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You asked, Anthony, for advice about how to be a good father, now that your first child, a son, has been born. Thanks be to God for this gift.
I have been hesitant to offer you advice, because I am painfully aware from my own experience how easy it is to give advice, when it is so difficult to take and follow advice. Also, words are tedious, and there can be no end of them, when deeds rather than words are needed. But perhaps the following main points can be helpful to you.
Above all a Catholic father must cultivate an "interior life." What do I mean by this? I mean that he has hopes and dreams; he stands for something, and is willing to die for something; he has wisdom to share -- which he has worked out and embraced for himself in the presence of God. You see, a father is essentially someone who conveys life. But the life of a man is spiritual more than physical ("man does not live on bread alone"). It is laughably easy, pleasant, and a brief task to become a father simply of the child's bodily life. But to be a father as regards a child's "spiritual" life, and convey this truly human form of life, is the difficult task of a lifetime. And you cannot convey what you do not already richly have.
Such an interior life requires that we put ourselves and our life into order. I must locate myself correctly in the true hierarchy of authority. I am not my own authority. I am not "autonomous." I do not own my body or my time. Rather, I am under my Creator and answerable to him, when I stand before his judgment throne at the end of my life. In my judgment in matters of religion and morals, I am not my own pope but under the teaching authority of the Church. In my household, too, I am not my own man, but must heed my wife as is fitting.
What is salient for me in my past life must also be in proper order. Ask yourself, what is the most important event in your past life? Not getting into that prestigious college or shooting the winning free throw of that basketball tournament, but rather when you gained the true faith -- when you converted as an adult, or, if someone is a cradle Catholic, from the moment of his baptism. (Do you know your day of baptism? The pope has asked that every Catholic know and commemorate this.) Next in importance is the anniversary of your marriage. Everything else -- jobs, achievements, and so on -- is a distant third.
Your loves, those things and activities that you positively want to do and enjoy, must similarly be correctly ordered -- because your child will see how you act and imitate you connaturally. Do you love God above all, or perhaps money, "free time," and sports? You will ineluctably convey your loves to your child. A child will discern infallibly whether it is his piety and good character which spontaneously please you the most, or instead his cleverness, his being "better" and more advanced than other children (such comparisons should be avoided!), or his prestigious achievements. Of course we all need grace and so-called "ascetical struggle" to make our affections match what we objectively recognize as the order of true value.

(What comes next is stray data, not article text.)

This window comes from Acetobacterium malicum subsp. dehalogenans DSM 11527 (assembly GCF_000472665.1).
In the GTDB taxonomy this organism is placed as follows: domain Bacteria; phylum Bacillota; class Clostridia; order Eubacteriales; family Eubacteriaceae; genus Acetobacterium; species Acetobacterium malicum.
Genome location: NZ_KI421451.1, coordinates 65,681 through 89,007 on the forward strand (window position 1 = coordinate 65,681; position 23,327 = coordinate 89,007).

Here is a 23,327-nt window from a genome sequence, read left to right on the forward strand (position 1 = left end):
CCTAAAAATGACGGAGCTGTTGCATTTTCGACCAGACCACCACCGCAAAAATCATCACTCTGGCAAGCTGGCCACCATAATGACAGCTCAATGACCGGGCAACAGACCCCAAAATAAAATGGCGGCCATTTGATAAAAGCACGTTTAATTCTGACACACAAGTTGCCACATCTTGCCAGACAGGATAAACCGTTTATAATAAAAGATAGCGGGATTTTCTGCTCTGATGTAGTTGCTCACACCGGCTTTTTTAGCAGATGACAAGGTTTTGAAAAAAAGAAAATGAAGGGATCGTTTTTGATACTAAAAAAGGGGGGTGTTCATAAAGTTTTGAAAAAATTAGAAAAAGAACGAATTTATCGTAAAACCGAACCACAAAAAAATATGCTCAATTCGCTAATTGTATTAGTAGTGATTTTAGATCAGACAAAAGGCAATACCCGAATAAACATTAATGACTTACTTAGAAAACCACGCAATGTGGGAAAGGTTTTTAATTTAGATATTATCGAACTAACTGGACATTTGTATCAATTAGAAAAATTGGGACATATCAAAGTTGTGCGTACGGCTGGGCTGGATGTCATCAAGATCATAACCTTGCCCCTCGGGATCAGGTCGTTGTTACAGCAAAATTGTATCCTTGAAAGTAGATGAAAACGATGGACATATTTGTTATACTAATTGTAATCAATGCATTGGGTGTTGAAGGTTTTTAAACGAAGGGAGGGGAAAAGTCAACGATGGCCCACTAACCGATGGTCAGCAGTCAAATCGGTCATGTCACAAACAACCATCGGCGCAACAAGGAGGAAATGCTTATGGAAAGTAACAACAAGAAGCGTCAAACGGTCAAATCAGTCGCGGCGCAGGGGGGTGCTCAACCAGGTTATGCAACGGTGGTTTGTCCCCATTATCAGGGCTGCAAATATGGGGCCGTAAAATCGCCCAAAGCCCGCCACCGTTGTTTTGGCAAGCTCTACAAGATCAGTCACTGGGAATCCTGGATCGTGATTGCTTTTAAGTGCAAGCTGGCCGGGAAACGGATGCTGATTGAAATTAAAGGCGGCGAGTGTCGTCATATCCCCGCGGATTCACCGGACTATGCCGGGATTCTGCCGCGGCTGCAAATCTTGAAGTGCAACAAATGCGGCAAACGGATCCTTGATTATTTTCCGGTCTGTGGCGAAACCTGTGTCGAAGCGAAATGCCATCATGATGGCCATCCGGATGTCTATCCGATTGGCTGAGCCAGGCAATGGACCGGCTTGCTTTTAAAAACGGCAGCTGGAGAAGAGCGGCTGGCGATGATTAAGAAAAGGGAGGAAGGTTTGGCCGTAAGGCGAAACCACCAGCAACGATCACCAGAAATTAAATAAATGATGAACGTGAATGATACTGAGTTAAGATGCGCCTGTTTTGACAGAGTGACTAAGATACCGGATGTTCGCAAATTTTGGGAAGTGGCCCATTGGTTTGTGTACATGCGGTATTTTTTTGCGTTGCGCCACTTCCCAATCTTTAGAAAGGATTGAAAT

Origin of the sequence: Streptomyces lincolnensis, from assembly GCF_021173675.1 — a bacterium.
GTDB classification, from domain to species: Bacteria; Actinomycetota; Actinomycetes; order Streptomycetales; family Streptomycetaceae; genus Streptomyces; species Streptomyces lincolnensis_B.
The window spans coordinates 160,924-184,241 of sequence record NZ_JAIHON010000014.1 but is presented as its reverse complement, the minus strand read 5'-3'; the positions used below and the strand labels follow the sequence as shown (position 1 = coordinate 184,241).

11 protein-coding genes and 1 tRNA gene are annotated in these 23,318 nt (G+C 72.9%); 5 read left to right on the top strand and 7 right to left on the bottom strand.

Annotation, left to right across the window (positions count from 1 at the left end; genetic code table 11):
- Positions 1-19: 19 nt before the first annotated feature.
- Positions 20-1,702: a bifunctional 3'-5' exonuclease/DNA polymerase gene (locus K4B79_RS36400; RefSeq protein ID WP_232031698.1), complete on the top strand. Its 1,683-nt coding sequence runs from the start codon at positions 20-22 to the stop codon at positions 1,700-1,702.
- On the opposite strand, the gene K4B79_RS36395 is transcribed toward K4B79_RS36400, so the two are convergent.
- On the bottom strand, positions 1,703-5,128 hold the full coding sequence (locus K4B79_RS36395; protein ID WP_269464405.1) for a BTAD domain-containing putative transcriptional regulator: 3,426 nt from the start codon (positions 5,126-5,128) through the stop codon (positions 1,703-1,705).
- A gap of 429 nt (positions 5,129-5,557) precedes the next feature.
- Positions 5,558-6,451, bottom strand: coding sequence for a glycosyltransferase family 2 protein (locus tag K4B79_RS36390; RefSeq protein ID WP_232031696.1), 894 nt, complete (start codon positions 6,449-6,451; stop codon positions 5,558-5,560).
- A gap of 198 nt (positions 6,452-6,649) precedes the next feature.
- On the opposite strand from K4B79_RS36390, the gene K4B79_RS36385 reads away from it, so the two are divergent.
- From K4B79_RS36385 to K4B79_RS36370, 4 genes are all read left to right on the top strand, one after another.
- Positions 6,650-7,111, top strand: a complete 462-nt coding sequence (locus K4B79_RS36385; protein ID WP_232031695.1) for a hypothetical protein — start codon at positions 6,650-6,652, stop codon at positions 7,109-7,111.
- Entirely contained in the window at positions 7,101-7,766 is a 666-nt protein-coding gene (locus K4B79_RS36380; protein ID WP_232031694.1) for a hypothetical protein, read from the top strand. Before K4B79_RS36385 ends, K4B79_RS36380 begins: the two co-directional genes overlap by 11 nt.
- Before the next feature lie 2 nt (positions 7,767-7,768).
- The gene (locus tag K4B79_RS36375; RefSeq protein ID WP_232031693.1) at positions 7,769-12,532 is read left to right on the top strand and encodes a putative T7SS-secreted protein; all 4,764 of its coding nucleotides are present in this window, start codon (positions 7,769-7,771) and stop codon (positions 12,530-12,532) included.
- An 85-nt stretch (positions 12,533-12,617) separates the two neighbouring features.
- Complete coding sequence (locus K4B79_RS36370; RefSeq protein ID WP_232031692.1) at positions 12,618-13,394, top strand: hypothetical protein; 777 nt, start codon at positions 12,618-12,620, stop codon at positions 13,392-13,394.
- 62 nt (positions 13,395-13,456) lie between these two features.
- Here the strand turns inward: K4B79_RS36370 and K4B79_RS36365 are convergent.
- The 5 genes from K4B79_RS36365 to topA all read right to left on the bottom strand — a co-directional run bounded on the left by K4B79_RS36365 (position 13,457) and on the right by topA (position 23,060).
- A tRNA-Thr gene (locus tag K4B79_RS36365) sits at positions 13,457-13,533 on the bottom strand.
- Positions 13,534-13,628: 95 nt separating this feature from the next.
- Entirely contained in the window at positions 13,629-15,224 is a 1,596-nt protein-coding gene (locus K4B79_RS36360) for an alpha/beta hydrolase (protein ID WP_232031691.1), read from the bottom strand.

Do not be naive and understand, too, that you are inevitably engaged in spiritual warfare. The devil is a roaming lion who will look for openings to sneak in and lead your child astray, into destructiveness. Thus, for example, a Catholic father cannot have any "dark" or "hidden" sides to him. If you secretly indulge impurity of any kind, you implicitly invite the devil into your home.
Needless to say, fatherhood implies a complete gift of the father to the child. We sometimes acknowledge this in sentimental ways, but perhaps we do not always embrace fully the consequences. Such a complete gift implies such things as: giving your child your complete attention, undistracted by anxieties from work, smart phones, and other toys. (Look into his eyes when you talk to him!) It implies spending enough time with your child, especially when he is young, so that he naturally grows up to be your friend.
It also implies above all fostering a good relationship with his mother, your wife. Your child is constituted from his mother as much as from you: it is impossible, then, to love this being well, if you fail to love one half of that child's being. The best gift you can give your son is the unity you have and safeguard with your wife.
There is so much to say. If I had more time, I would address some particular failings which seem to entrap fathers today. Young fathers, often struggling hard to support the family, can be filled with anger: but outbursts of anger risk alienating, perhaps permanently, a young child. Authority and firmness, yes, but with tenderness always! Again, young men in our society tend to be immature, like grown up teenagers. Therefore, search for signs of immaturity in yourself and ruthlessly root them out. But while aiming at maturity, stay youthful and a child in spirit--as these are hardly incompatible; in fact, they imply each other.
You'll do well if you can keep this advice.
Michael Pakaluk is chairman and professor of philosophy at Ave Maria University.
- Michael Pakaluk is Professor of Ethics and Social Philosophy in the Busch School of Business at The Catholic University of America. His book on the gospel of Mark, ‘‘The Memoirs of St. Peter,’’ is available from Regnery Gateway.